• There is more or less no regulation when it comes to the website marketplace – so you’re likely to come up against both exaggerated claims of earnings or website traffic as well as outright fraud when prospecting potential investments. It’s up to you to perform your own due diligence – the website marketplace is 100% Caveat Emptor (Buyer Beware).
  • If you want to be successful with website investing, you’ll need to be willing to learn a specific set of skills that are unique to online business (e.g Search engine optimisation, basic html/css, various methods of monetisation, etc.) While you don’t need any kind of expertise, there is a definite learning curve involved with managing and improving websites.
  • The legal system does not have your back – if you get scammed, well, you’re pretty much out of luck. Many website transactions occur across borders, and even if you’ve signed a contract, there’s usually very little you can do to enforce it. Again, good due diligence is extremely important – if you’re not prepared to spend some time learning how to do due diligence for websites, then you should probably just stick to index funds.
  • Websites can sometimes get their earnings erased overnight due to changes in the web ecosystem (e.g if a site primarily gets traffic from Google and Google updates its search algorithm, the site might lose all its traffic). While there are ways that you can protect yourself against this (by diversifying your traffic sources and avoiding shady tactics), the risk is always there. Most websites also naturally have shorter lifespans than other assets – e.g I have no idea whether Buzzfeed will still be around in 15 years, but General Electric definitely will.


My Take on Website Valuations

Based on all of the examples above, I believe that on average websites are an undervalued asset class. Additionally, while websites are definitely riskier than many of the other investments I listed above, I also think that adjusted for risk, websites make for a better value proposition than most other asset classes. In particular, smart, careful investors should be able to take advantage of the gap in valuations while negating/minimising most of the risks – these investors will do extremely well for themselves investing in websites.

For those of you who’re familiar with the stock market, the closest comparison that I can make is small cap stocks. Historically, on average, small cap stocks have outperformed large cap stocks even when we take risk into account.

However, there is a class of investors who do even better than average when investing in small caps. For example, Warren Buffet (one of my heroes) started off primarily as a small cap investor, and he was able to take advantage of the greater returns that small cap stocks offer while avoiding many of the risk associated with investing in smaller companies – and we all know how well he’s done. He did this by focusing on the value and quality of businesses he invested in, and by going above and beyond in terms of his research and due diligence of companies.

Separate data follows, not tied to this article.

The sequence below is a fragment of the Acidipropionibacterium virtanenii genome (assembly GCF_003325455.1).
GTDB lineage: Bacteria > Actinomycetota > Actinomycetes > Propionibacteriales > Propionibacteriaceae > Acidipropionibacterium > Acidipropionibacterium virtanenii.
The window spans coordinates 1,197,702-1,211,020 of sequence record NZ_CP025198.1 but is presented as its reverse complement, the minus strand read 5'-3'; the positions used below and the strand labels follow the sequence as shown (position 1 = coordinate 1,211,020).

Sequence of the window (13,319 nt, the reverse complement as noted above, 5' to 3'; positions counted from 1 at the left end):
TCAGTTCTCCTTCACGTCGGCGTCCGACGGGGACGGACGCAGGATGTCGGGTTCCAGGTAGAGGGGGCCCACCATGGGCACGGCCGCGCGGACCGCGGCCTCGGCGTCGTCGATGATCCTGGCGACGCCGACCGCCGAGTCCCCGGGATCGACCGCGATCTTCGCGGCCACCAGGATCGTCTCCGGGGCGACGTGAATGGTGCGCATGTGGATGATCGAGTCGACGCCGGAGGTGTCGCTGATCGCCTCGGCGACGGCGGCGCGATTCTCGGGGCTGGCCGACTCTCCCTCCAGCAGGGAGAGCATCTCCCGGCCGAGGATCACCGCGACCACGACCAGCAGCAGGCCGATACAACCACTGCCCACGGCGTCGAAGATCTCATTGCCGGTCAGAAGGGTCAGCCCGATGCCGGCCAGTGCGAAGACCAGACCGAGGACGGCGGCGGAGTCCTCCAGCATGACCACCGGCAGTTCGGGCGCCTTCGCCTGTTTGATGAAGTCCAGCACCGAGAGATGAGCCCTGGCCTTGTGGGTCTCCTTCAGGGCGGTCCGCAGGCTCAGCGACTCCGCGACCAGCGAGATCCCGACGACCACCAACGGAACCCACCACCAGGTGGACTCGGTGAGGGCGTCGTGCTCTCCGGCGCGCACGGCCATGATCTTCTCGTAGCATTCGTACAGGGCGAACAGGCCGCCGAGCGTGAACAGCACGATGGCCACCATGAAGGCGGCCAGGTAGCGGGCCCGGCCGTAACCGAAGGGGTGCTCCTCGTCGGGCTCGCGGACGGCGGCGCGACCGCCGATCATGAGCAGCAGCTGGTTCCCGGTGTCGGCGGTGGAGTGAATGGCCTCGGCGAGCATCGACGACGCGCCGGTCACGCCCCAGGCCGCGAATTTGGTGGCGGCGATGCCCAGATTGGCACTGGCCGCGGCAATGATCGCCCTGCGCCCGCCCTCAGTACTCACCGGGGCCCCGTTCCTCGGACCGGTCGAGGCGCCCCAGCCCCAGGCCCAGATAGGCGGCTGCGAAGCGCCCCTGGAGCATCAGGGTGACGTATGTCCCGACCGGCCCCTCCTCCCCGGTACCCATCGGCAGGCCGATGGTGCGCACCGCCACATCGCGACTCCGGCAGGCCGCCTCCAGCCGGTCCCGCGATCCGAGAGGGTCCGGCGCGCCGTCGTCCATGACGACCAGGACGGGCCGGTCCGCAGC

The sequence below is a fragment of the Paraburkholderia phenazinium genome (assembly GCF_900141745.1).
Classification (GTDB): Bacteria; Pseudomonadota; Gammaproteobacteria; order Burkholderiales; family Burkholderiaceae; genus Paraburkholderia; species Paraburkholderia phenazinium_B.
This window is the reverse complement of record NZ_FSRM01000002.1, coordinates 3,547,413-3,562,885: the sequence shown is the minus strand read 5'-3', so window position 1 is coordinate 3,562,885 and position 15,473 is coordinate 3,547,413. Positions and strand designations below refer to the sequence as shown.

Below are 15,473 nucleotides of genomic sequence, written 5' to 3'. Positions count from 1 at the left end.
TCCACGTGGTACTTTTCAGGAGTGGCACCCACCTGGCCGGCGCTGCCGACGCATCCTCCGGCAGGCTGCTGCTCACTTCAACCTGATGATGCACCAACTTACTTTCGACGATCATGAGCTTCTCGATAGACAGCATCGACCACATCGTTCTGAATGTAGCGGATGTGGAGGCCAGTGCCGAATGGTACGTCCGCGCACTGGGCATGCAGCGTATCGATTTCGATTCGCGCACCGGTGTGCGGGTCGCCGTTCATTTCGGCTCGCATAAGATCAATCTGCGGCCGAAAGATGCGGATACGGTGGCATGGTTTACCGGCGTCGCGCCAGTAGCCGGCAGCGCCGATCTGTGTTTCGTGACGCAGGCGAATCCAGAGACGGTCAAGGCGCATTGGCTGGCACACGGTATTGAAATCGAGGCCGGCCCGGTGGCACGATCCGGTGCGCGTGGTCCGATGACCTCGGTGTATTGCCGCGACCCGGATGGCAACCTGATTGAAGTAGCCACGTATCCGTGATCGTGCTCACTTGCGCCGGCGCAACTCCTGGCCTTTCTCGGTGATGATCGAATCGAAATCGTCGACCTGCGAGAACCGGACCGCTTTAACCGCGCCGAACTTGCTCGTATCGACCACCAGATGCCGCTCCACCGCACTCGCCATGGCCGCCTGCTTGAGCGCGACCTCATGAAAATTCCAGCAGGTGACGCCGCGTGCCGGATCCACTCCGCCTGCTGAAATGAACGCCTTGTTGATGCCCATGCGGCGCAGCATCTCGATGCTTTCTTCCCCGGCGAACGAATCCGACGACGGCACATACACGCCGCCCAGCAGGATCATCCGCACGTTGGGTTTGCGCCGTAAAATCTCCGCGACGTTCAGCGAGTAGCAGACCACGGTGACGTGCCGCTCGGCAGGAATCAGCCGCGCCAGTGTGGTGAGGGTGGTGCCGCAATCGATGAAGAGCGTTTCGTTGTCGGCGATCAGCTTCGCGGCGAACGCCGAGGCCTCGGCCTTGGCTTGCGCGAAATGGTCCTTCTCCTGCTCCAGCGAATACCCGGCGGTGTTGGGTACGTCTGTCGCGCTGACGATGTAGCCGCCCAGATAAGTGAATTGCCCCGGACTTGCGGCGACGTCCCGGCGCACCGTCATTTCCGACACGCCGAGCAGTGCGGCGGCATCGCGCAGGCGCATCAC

Similarly, those investors who take the time to perform in depth due diligence and research of the websites that they buy will be able to take advantage of the valuation gap whilst mitigating most of the risks. If you think that you have the capability to be one of these investors, then it might be worth time to look further into website investing.

If this post has piqued your interest, I highly recommend that you take the time to read more about investing in websites. Also, when you do get around to buying your first site, make sure that you start small – not only will you pick up a whole new understanding of online business, you’ll also get proof-of-concept that websites are a viable option when it comes to investing your money.


So, how do I Get Started?

Wired Investors

Website Due Diligence Basics Part 1

Website Due Diligence Basics Part 2

Buy and Sell Websites Part 1

Buy and Sell Websites Part 2

Empire Flippers

Website Buying FAQ

SEO Tips for Website Buying

Podcast (Many relevant episodes)

Experienced People

Due Diligence Tips (A little dated, but much of the advice still applies)

Forum (If you’re willing to dig through old forum posts, there are many helpful pointers. No longer active).


Podcast episode with Chris Guthrie about Website Investing


Website Buying Guide


  • Websites are riskier than other assets
  • Websites are probably undervalued compared to other assets, even given the extra risk
  • Investing in websites has a definite learning curve that should not be ignored
  • Those who’re looking for better returns should start reading/learning more about website investing
  • Beginner investors should start small

Author Bio

George is a website investor and writes about website investing, due diligence, and earnings optimisation at WiredInvestors.com. In a past life, he was a trader at an investment bank, but nowadays he spends most of his time in coffee shops browsing reddit whilst he should be working.


Thanks ever so much to George for such an information packed post!

From my own point of view as someone who is fairly au fait with setting up and running websites, this sounds like a very interesting prospect to earn some extra cash as a side gig. While it’s unlikely to get anyone to FI on it’s own (unless you went hell for leather on it and put in a lot of work), I think it would be a fun little project to buy up a few websites and see what you could do with them…

I also really like George’s whole story and the fact that he moved to a lower cost of living area to achieve some more freedom in his life. I am sure that his priorities in life resonated with most of the readers here. Kudos to you George!

If you have any questions for George please leave them below!